I was talking to one of my interns the other day - she had a child in medical school, and is thinking about having another one - and she pointed out that our residency program (like many others, I imagine) has no maternity leave. Meaning: sure, you can have a child during residency, and no one will fire you for that (nothing short of killing patients will get you fired from a residency program, so desirous are hospitals of working diploma'd bodies) -- but you will have to cobble together your own leave, and it won't be any more leave than what is granted to any resident under our current schedule: namely, four weeks of vacation (two times two weeks) and several months of elective (still working, but pretty much nine-to-five).
On second thought, since employers are required to guarantee more maternity leave than that by law, I suppose our residency program is indeed guilty of failing to offer proper maternity leave. No one will take it to court for that reason, because residency programs have long enjoyed the benefits (and curses) of the twilight zone between educational establishment (students can work, and be made to work, as much as they agree to) and patient-care employer (subject to 405 regulations and all the rest of it).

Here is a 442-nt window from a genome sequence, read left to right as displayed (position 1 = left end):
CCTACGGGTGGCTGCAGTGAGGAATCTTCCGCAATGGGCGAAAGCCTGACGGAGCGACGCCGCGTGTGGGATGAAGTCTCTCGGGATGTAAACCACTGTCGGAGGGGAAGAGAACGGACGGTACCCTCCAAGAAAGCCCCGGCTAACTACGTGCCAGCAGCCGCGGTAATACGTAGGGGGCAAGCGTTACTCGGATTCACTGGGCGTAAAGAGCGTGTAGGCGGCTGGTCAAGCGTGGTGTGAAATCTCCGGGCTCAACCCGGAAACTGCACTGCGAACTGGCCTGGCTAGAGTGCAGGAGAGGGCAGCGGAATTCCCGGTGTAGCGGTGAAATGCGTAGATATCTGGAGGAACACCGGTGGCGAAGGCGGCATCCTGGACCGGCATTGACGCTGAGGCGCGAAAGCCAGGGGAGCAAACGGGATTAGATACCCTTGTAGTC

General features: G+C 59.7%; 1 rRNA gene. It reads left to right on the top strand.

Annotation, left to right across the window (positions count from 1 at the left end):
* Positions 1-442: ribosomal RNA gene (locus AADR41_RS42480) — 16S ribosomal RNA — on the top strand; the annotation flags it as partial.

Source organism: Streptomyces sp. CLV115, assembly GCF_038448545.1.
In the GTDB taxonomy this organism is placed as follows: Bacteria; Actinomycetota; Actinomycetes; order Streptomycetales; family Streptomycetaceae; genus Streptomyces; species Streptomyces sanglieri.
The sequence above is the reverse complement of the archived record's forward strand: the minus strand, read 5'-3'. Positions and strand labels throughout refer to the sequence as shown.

If our residency program, and all others, were (made) to decide that they should offer proper maternity leave, in a block like other employers do, how would this happen in practicality? Two things would have to be true: residency programs would have to allow residents to finish in longer than the time customarily allotted to them; and "floater" residents would have to be available to fill in the gaps when others take leave. (You can't have residents in the same program fill in, as this would undoubtedly run afoul of work-hour regulations.)
Floater residents: why not? Our program hires moonlighting attendings, PAs, and all manner of other healthcare providers.